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Healthcare Business News
 

Weaknesses seen in anti-fraud programs


By Jessica Zigmond
Posted: June 7, 2012 - 3:00 pm ET
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Representatives of two federal agencies on Thursday testified about the need to address weaknesses in the Medicare and Medicaid programs, while a CMS official said collaborative efforts with states and a two-pronged strategy have shown promise in preventing fraud.

Ann Maxwell, regional inspector general in the HHS inspector general's office of evaluation and inspections, reported that the national Medicaid audit program has not identified overpayments that were commensurate with what the CMS invested in the program. For instance, in fiscal 2010, the CMS paid review and audit Medicaid integrity contractors, or MICs, about $32.1 million, but audit MICs identified about $6.9 million in overpayments for the first half of the calendar year. Similarly, the agency's Medicare-Medicaid Data Match program, also did not yield a positive return on investment. In 2008, the CMS spent about $60 million on that program, but recovered about $46.2 million and avoided spending about $11.6 million for a total of $57.8 million—still below the amount that was spent.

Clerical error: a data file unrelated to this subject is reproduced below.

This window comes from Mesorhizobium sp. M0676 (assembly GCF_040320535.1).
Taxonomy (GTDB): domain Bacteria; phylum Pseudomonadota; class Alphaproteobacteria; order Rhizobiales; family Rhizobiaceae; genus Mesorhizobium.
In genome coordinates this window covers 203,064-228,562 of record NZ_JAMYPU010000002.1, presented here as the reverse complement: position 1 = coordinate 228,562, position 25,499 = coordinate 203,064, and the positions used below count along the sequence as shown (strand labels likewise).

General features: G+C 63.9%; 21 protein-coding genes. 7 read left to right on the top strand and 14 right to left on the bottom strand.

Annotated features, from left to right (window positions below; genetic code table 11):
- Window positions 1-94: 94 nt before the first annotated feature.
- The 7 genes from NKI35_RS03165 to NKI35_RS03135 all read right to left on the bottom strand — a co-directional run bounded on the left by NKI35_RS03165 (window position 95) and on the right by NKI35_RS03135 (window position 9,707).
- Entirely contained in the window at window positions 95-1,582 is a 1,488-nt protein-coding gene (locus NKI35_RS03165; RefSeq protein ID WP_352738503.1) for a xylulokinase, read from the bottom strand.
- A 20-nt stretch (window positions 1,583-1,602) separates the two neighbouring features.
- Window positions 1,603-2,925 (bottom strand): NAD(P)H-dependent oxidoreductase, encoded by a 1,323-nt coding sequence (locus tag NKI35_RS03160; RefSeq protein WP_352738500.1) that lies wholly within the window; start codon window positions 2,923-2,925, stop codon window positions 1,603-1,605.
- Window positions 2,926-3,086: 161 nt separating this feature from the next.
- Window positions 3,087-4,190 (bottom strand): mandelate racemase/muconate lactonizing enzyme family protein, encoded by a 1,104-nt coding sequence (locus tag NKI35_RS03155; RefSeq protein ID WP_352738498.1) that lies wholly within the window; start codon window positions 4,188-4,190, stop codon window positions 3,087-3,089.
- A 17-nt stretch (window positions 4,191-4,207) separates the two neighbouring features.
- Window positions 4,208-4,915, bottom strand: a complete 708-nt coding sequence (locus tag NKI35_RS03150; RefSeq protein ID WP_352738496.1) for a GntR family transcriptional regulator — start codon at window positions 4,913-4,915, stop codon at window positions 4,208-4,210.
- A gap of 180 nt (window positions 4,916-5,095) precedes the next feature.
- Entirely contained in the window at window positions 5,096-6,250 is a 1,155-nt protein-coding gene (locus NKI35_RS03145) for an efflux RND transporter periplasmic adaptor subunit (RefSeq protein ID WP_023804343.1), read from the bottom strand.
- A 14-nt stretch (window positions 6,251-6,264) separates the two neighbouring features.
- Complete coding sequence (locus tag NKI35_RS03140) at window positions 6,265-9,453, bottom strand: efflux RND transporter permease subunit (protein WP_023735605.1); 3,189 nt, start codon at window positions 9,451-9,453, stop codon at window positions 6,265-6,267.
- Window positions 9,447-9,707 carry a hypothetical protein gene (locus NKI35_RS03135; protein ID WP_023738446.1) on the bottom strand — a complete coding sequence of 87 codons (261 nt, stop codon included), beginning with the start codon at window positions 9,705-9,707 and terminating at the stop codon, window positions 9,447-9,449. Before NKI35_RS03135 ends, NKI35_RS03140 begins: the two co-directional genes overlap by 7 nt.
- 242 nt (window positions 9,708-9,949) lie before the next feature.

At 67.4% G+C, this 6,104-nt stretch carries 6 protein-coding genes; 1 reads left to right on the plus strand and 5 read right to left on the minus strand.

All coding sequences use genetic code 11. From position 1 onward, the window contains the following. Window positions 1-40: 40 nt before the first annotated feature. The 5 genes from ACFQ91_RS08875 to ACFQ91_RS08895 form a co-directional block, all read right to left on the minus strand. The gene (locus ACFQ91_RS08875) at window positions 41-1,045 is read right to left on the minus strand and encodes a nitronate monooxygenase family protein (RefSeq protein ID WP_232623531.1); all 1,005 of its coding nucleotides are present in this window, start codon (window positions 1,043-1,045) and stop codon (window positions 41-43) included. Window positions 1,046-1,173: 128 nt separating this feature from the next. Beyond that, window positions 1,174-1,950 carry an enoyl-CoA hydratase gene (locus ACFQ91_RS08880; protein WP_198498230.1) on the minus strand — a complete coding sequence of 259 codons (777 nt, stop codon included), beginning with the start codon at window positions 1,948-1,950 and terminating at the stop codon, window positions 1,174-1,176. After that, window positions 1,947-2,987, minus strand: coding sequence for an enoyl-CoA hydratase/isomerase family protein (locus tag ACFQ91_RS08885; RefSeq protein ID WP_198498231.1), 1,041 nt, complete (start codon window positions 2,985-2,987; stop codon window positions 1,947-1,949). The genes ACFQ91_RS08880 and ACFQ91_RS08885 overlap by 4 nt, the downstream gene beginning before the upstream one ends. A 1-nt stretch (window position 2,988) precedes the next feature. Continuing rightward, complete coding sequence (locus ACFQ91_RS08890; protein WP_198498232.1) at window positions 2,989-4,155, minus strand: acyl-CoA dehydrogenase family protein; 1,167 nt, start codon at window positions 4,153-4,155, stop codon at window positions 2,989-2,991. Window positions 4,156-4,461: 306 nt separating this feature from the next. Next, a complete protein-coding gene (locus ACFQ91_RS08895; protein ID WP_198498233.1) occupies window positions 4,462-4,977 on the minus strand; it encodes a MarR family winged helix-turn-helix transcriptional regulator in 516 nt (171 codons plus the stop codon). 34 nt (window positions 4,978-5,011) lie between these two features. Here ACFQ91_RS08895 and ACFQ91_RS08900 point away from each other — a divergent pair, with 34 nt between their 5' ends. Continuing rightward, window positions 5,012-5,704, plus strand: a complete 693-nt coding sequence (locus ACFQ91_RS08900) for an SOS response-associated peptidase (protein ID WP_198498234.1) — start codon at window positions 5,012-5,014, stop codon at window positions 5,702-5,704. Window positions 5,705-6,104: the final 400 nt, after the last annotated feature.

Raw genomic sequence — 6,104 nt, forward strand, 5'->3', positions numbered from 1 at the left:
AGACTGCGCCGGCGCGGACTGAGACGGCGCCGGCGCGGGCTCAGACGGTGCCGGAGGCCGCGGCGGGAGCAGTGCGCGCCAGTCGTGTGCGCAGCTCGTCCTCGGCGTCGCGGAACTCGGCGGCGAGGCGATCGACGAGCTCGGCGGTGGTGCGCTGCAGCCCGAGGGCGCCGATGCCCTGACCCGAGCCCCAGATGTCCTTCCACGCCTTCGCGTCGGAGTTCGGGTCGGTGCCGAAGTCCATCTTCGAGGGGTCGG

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Representatives from the Government Accountability Office—who said both federal healthcare programs are on the GAO's list of “high-risk programs”—highlighted four ways that the CMS could reduce improper payments, such as strengthening provider-enrollment standards and developing and improving pre-payment controls so that claims are paid properly the first time.

Dr. Peter Budetti, who serves as deputy administrator and director of the CMS' Center for Program Integrity, said the CMS will continue to expand its work with states to combat Medicaid fraud. Currently, the CMS is involved with 137 collaborative audits in 15 states that represent about 53% of Medicaid expenditures, Budetti said.

Later, the CMS confirmed that the agency is also in discussions with another 15 states that make up about 26% of expenditures. At the hearing, Budetti also emphasized the agency's “twin pillar” strategy, which includes the fraud prevention system—a technology required under the 2010 Small Business Jobs Act—and the enhanced provider enrollment and automated provider screening systems.

“The fact that we upfront identify problems and prevent the wrongful payment, as opposed to the past—find out about the wrongful payment and try and recoup—that acknowledgment of what's not worked in the past, and how we can do better, is a key point in this hearing,” Rep. Todd Platts (R-Pa.), chairman of the House Oversight and Government Reform Committee's Subcommittee on Government Organization, Efficiency and Financial Management, told Modern Healthcare after the hearing ended.

In 2011, the CMS estimated that Medicare had about $43 billion in improper payments, while Medicaid had about $21.9 billion, according to the GAO.


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